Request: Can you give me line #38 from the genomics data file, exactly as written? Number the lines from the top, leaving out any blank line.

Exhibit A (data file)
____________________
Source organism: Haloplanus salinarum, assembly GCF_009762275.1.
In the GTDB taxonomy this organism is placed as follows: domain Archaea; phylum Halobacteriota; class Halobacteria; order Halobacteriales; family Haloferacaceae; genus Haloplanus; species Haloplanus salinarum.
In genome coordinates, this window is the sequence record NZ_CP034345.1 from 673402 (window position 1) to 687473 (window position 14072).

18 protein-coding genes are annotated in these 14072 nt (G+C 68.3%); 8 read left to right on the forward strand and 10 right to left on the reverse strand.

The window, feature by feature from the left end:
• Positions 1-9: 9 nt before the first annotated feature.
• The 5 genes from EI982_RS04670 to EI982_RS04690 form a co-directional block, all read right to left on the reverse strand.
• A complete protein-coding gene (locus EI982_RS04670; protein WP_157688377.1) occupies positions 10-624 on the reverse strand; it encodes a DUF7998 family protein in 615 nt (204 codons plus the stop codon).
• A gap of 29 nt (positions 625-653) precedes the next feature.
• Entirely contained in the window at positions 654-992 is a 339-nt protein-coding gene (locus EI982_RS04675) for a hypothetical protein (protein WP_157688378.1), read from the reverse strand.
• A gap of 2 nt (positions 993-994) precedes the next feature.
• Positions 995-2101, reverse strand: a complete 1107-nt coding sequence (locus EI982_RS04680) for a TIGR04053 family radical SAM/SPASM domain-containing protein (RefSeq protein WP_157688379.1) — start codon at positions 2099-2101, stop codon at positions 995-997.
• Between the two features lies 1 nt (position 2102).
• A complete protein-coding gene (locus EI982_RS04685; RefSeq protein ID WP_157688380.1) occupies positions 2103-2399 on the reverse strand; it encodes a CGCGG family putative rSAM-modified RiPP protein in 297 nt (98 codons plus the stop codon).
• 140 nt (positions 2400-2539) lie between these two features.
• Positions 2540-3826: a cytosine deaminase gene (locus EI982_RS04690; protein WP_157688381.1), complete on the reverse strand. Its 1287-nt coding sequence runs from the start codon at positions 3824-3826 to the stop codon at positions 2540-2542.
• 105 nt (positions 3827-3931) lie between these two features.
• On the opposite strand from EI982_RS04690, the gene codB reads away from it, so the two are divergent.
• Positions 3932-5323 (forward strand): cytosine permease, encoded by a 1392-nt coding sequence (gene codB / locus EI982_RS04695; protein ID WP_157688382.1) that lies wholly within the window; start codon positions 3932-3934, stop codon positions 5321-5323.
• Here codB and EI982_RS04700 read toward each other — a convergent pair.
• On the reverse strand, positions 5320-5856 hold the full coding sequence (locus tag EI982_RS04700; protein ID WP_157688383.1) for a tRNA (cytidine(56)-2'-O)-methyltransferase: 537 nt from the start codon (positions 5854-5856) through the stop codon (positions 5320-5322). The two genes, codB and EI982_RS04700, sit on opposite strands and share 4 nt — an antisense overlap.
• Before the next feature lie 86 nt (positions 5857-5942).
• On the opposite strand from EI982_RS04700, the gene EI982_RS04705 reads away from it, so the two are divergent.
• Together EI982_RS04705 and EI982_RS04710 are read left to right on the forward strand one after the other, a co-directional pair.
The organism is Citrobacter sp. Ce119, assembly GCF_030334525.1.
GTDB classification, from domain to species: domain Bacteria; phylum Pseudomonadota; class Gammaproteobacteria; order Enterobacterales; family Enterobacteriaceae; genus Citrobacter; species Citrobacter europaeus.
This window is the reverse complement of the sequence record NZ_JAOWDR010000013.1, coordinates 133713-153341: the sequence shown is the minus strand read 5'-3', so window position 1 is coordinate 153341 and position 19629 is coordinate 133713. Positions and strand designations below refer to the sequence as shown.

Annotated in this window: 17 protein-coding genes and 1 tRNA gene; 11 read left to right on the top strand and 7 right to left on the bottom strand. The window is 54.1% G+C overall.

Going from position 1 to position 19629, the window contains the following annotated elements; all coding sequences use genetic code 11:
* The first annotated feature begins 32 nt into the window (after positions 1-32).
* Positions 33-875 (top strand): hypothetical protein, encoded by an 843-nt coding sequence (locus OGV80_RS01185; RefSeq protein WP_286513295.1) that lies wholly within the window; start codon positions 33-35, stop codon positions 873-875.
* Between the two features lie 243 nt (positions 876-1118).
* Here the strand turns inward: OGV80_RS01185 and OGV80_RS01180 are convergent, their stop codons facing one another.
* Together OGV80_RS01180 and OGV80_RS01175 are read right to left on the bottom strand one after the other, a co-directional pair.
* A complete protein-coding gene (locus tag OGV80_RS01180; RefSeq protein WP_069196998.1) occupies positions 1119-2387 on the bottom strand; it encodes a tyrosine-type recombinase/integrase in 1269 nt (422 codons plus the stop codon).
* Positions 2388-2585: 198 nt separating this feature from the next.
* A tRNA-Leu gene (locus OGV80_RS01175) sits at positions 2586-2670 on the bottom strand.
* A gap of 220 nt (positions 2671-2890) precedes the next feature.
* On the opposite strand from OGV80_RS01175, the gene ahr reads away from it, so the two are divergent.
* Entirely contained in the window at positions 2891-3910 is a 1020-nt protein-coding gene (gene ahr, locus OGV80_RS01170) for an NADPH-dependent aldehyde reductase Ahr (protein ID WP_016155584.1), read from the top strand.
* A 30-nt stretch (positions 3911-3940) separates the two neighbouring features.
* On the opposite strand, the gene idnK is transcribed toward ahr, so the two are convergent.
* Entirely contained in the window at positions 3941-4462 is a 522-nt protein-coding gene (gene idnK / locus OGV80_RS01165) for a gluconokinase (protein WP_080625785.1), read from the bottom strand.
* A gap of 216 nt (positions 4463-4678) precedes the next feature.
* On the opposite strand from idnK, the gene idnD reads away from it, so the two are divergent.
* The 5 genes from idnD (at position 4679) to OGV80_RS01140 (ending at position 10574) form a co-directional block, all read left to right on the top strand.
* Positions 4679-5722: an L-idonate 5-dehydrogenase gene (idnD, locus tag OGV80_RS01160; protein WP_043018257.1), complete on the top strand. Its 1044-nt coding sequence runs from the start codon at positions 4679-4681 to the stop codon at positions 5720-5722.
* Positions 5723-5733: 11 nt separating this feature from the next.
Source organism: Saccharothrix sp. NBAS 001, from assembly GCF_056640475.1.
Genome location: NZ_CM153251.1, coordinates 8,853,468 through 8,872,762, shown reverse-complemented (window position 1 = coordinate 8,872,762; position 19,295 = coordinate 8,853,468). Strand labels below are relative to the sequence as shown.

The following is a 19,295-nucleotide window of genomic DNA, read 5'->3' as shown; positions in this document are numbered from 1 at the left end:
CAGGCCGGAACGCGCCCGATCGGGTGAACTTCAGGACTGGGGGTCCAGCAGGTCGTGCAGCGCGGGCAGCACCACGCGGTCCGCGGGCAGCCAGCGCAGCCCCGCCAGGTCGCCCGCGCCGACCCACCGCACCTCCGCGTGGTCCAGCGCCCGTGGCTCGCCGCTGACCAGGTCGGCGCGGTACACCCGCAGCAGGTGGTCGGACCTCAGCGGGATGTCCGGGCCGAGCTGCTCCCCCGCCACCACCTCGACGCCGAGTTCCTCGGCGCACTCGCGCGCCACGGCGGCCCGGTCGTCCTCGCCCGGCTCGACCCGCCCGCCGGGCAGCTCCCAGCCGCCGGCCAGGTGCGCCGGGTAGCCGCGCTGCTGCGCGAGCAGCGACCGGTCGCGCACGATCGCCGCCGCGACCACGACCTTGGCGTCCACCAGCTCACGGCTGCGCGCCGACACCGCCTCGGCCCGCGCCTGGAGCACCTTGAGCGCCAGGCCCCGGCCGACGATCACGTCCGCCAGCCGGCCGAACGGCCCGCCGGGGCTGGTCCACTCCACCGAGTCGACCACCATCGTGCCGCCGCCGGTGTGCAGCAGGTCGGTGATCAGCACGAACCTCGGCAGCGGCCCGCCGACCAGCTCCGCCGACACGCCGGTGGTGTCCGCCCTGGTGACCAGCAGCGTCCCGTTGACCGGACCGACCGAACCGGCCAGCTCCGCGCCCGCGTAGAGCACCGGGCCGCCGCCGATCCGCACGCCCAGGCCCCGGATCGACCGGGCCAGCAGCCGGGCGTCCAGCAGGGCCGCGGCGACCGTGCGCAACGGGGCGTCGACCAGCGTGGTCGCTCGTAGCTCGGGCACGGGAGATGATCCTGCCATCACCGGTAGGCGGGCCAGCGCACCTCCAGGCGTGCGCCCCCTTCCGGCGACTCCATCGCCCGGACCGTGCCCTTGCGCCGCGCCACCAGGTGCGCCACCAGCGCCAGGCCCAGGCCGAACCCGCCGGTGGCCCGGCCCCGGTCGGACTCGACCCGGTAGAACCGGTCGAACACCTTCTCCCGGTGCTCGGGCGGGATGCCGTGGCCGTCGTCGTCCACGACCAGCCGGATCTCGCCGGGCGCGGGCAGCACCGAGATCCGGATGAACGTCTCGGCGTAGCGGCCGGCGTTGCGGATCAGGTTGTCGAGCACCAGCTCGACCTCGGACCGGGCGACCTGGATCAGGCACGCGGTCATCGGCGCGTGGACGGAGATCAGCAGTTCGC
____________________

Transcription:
* A gap of 220 nt (positions 2671-2890) precedes the next feature.